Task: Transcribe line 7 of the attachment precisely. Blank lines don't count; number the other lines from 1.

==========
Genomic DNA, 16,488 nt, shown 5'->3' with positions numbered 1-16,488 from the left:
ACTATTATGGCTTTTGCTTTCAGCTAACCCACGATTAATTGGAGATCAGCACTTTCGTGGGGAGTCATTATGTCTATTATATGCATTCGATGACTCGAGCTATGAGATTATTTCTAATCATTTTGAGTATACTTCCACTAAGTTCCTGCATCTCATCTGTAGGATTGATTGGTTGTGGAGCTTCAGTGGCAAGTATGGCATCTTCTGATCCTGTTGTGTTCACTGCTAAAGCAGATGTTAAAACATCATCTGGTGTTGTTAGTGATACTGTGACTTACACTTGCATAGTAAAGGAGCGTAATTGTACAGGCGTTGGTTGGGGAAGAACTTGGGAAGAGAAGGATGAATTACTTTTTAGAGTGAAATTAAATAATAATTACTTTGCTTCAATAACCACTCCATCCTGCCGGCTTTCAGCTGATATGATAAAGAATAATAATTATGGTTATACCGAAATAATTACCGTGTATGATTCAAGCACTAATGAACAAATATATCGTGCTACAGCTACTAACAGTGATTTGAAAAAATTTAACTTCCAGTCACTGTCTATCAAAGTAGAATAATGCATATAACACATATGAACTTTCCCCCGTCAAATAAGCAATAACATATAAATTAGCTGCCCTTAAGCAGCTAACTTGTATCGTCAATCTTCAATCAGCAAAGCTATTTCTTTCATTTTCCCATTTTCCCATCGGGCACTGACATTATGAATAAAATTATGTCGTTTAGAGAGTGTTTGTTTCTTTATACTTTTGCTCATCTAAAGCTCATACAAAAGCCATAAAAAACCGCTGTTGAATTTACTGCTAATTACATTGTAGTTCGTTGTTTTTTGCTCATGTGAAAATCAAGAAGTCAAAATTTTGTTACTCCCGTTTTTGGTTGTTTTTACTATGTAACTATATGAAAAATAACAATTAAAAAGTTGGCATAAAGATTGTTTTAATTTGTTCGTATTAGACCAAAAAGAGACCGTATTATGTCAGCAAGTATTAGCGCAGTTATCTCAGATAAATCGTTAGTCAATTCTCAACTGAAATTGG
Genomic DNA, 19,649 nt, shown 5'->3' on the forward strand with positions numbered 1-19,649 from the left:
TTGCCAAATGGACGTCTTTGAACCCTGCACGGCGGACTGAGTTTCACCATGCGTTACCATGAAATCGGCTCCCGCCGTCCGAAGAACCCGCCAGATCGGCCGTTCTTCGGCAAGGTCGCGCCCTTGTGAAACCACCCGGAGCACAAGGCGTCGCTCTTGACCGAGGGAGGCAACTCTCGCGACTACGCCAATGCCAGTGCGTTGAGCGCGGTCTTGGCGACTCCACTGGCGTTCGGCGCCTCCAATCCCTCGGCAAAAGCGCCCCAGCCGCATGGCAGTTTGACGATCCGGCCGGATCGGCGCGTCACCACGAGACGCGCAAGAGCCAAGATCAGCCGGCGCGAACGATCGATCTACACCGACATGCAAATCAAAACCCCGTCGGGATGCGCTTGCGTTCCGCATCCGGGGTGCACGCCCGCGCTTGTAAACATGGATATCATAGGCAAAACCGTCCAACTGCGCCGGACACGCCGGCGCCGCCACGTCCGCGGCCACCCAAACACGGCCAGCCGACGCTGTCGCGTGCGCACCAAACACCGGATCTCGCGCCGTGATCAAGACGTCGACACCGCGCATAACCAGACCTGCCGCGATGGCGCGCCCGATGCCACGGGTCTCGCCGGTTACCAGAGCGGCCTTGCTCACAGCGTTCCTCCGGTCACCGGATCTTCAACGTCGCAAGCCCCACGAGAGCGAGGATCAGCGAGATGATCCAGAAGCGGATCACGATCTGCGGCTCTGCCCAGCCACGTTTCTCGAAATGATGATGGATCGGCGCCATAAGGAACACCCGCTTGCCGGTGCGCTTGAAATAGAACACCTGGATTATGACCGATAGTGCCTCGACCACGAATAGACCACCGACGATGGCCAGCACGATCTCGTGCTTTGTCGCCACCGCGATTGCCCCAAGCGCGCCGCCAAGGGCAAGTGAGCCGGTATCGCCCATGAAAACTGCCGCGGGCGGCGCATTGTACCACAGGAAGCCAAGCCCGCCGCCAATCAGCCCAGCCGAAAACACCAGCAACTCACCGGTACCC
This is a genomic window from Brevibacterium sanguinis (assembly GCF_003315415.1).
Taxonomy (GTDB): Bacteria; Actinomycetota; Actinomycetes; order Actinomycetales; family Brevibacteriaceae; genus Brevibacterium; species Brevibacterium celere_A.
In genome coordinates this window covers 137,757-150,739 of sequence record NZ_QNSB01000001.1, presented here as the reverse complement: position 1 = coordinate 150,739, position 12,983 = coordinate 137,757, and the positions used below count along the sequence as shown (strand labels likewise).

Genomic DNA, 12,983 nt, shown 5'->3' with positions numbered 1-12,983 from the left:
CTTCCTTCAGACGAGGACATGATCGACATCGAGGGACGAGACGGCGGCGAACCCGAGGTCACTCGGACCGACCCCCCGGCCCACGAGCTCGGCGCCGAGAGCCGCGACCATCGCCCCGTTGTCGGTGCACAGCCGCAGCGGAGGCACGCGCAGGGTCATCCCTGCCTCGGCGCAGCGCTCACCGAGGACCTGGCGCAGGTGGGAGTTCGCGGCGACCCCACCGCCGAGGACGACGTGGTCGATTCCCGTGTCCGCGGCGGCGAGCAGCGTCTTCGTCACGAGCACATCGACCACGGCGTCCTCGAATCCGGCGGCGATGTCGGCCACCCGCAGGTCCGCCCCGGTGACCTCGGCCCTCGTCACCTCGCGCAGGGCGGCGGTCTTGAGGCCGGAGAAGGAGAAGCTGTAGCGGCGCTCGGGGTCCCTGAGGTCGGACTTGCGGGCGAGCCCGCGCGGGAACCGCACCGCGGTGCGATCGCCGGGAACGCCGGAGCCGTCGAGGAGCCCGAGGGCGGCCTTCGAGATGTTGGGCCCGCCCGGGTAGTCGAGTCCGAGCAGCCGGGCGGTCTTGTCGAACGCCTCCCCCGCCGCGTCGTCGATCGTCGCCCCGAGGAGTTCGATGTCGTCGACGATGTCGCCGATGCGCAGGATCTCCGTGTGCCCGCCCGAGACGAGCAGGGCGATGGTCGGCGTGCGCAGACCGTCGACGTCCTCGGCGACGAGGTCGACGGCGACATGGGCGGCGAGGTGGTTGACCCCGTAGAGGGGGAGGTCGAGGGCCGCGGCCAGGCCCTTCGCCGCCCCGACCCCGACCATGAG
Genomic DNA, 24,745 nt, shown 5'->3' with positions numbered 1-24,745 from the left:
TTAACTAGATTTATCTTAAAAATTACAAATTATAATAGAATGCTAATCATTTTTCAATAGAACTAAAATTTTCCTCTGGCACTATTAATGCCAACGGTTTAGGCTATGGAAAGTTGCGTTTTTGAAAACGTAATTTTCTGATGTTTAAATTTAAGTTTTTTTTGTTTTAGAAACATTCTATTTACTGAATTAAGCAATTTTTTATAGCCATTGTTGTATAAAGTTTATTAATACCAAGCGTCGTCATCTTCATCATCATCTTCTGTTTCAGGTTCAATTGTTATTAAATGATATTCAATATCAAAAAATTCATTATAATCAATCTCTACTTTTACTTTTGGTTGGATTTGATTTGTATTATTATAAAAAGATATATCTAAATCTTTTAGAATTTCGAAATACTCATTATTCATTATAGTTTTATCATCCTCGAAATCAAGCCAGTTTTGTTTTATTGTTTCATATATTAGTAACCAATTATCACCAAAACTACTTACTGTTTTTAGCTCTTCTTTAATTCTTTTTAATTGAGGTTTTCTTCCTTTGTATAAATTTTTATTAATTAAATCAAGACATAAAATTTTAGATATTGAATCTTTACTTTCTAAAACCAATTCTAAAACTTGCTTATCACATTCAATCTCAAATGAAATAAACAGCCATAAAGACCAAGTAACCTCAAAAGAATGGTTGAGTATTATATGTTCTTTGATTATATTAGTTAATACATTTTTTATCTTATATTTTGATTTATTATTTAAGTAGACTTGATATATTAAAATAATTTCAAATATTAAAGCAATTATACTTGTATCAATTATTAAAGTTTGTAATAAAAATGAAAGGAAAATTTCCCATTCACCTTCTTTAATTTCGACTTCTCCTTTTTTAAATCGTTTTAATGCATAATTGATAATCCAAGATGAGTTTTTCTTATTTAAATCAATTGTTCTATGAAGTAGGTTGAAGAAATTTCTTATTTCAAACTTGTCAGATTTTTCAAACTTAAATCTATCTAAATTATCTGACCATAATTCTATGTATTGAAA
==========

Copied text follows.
In genome coordinates this window covers 137,757-150,739 of sequence record NZ_QNSB01000001.1, presented here as the reverse complement: position 1 = coordinate 150,739, position 12,983 = coordinate 137,757, and the positions used below count along the sequence as shown (strand labels likewise).